There are always lots of mumblings and grumblings going round the cab trade. But things have come to a head and your favourite London cabbies have had enough and are revolting. And I’m not talking about the vest, shorts & sandal brigade that seem to live in their cabs. The major cab trade organisations, the London Taxi Drivers Association (LTDA), the London Cab Drivers Club (LCDC) and Unite have organised a “drive-in” at Trafalgar Square on Thursday 5th February at 2pm. This is designed to highlight a variety of grievances, mainly to do with the private hire (or mini cab) trade. I’m not going to attempt to go into the details of these issues as they are much better explained here, by someone who seems to be trying to do something positive. Why there is nothing on either the LTDA or LCDC website is beyond me and here is where I may start frothing at the mouth.
Let me get one thing straight before I start spouting forth; I completely support the issues that are being highlighted by next weeks demo, I may even join in. But what I want to talk about is how this demo, and the cab trade overall, will be viewed by the general public (who in turn are all potential punters). Already viewed as a bunch of lazy, moaning crooks by a significant minority of people, cab drivers need to be very careful about how they are perceived by the wider world. You only have to look at these sorts of comments to see where I’m coming from. I won’t even try and dignify some of those comments with a comeback as they are mainly garbage, but it does indicate the level of distrust that exists out there. Cab drivers can be their own worst enemies at times and while the invasion of mini cabs onto taxi cab territory is not directly their fault, it doesn’t take a genius to see the link between the way that some drivers would like to operate (turning down fares etc..) and the growth of mini cabs. Touting needs to be clamped down on properly but cab drivers need to help themselves by doing the job that they were trained to do. “Plying for hire” is the privilege you earn when doing the knowledge, so why abuse that privilege by getting picky about where you will or won’t go? Don’t want to go north/south/east or west when you’re heading home? Leave your light off then, much better to lose that “dream” fare home than annoy punters that might decide that getting a mini cab is easier next time. So, as Tony Blair might have said, if you want the privilege of driving a cab there are responsibilities that go with it. It’s up to all cab drivers to live up to those responsibilities or risk losing the privilege.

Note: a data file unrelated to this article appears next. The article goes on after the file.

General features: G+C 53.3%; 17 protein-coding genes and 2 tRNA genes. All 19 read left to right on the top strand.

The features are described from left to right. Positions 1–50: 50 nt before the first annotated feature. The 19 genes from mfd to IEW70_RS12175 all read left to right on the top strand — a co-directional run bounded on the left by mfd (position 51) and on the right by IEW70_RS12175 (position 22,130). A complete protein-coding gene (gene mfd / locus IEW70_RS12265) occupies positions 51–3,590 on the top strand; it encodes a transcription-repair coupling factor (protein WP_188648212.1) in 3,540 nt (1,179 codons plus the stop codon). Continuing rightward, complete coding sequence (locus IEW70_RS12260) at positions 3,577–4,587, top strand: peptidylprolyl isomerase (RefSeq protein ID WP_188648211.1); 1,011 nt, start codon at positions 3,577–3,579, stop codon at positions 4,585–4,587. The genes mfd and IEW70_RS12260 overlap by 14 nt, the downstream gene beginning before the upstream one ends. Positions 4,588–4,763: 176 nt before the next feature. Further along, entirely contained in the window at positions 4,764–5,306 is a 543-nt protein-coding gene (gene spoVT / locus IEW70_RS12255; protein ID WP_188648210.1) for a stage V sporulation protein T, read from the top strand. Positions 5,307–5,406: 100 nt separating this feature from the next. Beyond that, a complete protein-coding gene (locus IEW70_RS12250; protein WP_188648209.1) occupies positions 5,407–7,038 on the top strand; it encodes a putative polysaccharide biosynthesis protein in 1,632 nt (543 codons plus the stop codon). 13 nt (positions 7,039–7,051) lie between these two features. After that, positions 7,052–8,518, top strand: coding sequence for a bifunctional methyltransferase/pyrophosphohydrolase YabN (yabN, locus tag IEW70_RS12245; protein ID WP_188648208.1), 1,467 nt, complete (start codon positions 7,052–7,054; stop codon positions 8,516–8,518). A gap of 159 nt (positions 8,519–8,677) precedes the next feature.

But back to the planned demo. If enough drivers turn up, it looks like Trafalgar Square and it’s surrounding area will be gridlocked for a while. Something that should get a decent amount of publicity I’m sure. But will the right message get across to the right people? As a brief look on the relative trade websites and a quick Google search proves, there is nothing out there telling people what the demo is about. Presumably on the day we will get some comments from the LTDA & LCDC, I just hope they use their moment in the media spotlight well. I am extremely worried that Joe Punter will see or hear about the demo and just dismiss it as another example of moaning cab drivers. Add to that a potential headline in a few weeks time about “greedy” cabbies getting an above inflation fare increase (there is another debate to had about that issue), and the trade will suffer further damage to it’s reputation.
So in parrallell with the call from, and todays launch of, London Taxi Cab PR I am urging all cab drivers to start helping turn around the public images of your trade. It doesn’t take much effort to make people think better of us. When you stop for people, take them where they want to go (within the rules of course); if someones struggling with luggage/shopping etc give them a hand, that sort of thing. And hopefully with the use of some good PR we can start spreading the word that cab drivers are not the miserable bunch that they are made out to be and also start work on some of those cabbie myths. You know the sort of thing, always more expensive than mini cabs, always go the long way round etc..
We do belong to a great trade, we are the best in the world, so let’s get out there and prove it. Long gone, I believe, are the days when the work would just continue to always be there, if we want the trade to keep thriving we might just have to work a bit harder to stay in the game.
End of rant, wipes froth from mouth.